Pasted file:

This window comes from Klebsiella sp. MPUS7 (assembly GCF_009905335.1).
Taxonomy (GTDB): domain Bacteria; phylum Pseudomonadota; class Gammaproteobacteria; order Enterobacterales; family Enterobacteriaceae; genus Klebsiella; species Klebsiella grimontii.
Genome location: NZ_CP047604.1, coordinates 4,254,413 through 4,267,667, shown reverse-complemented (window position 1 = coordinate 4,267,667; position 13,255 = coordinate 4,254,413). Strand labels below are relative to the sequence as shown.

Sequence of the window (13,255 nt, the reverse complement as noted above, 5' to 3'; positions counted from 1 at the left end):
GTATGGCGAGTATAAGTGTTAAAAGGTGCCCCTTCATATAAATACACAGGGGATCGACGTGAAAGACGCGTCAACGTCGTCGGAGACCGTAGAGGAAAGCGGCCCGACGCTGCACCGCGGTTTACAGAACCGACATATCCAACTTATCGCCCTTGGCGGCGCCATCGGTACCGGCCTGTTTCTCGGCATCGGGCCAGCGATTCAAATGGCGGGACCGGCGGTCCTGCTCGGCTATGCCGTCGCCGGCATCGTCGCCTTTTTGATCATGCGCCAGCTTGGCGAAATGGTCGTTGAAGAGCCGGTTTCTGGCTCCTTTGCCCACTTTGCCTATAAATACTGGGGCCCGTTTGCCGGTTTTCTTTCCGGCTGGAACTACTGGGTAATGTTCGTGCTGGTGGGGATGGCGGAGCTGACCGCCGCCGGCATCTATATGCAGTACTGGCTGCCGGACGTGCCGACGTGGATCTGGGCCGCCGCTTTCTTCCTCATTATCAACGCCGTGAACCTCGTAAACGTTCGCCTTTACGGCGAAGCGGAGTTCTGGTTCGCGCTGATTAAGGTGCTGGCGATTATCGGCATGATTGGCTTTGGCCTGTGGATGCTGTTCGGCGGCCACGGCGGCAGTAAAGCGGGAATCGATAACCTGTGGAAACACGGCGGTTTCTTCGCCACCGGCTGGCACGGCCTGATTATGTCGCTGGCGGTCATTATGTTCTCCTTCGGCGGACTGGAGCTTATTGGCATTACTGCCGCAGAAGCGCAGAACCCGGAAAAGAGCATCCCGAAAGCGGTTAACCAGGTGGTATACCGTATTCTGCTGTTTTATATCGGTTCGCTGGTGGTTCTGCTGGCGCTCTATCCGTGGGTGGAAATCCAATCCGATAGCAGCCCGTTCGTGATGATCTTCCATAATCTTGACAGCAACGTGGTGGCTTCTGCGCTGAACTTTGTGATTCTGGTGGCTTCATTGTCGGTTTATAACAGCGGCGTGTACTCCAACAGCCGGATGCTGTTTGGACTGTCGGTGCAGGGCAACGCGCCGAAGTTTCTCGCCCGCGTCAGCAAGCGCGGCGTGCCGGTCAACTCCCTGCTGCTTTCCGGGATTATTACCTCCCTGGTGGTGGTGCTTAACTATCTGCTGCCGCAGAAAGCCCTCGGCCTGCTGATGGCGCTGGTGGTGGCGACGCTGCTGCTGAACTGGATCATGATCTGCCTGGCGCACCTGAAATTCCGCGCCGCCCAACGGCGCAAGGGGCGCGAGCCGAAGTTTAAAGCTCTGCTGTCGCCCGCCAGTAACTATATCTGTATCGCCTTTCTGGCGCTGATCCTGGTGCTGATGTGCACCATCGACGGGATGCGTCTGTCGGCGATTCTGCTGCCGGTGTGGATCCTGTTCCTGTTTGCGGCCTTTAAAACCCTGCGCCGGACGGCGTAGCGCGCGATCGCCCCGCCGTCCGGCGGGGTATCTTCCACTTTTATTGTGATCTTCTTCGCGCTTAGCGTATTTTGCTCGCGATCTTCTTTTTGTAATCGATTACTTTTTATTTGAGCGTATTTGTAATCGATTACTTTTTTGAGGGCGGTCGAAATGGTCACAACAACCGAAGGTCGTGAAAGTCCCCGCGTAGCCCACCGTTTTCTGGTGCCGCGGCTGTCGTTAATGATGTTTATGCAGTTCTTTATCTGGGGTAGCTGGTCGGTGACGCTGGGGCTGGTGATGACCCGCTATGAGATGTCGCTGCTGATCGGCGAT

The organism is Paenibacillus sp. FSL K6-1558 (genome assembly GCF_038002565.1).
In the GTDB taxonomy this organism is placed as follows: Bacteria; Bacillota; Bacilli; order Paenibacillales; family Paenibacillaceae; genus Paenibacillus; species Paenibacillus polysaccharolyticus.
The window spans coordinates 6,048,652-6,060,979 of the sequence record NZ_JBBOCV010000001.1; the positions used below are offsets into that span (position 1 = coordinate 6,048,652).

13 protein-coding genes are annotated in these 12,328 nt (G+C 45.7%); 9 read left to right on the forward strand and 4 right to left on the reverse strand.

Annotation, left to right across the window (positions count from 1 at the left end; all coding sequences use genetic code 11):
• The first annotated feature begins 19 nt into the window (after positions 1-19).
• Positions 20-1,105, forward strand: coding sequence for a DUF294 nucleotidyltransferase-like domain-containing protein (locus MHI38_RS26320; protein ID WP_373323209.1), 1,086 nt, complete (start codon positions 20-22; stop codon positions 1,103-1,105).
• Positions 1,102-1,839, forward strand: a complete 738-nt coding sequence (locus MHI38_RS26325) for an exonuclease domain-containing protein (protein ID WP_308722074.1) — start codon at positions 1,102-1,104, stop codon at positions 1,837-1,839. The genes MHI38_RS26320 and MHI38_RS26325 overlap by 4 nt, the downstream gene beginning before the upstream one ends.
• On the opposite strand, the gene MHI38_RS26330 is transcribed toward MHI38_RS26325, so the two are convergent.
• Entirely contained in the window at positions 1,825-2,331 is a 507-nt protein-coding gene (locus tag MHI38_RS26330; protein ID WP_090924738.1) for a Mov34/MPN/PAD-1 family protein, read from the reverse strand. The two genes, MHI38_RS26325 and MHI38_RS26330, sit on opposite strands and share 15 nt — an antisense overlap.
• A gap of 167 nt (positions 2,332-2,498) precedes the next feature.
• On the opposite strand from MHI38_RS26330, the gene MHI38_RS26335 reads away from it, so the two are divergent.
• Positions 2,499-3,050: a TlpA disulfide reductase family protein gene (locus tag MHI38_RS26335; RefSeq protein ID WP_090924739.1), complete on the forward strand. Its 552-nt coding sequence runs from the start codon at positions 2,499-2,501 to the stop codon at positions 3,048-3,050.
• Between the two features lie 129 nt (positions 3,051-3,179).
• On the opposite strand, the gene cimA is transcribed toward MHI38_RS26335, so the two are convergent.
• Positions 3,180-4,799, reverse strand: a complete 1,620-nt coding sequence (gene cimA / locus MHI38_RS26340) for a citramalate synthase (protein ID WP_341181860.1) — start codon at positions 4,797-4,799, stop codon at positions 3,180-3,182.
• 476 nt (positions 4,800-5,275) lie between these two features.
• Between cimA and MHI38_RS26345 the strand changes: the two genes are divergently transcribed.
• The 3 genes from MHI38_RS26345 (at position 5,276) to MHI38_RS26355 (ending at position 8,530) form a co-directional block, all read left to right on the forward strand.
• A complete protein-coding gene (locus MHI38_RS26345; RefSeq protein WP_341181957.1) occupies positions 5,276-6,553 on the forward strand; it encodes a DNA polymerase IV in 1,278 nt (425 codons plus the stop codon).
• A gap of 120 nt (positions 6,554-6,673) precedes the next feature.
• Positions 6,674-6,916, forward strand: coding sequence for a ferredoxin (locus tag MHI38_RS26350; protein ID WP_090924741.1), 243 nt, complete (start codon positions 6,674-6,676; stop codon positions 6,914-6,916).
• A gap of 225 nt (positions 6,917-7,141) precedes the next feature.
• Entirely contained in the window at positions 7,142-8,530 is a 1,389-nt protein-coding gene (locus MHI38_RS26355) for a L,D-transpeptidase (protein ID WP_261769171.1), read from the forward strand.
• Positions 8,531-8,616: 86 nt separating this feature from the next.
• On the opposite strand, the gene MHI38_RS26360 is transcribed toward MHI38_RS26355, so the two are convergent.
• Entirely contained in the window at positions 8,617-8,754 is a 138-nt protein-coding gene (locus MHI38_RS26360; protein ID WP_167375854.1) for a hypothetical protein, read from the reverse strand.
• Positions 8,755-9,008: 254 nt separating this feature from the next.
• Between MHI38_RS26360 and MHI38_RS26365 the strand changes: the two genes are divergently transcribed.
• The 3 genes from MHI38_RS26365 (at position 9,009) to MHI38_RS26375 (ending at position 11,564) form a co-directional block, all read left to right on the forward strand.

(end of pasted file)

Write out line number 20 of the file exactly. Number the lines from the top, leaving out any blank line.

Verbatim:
• On the opposite strand, the gene cimA is transcribed toward MHI38_RS26335, so the two are convergent.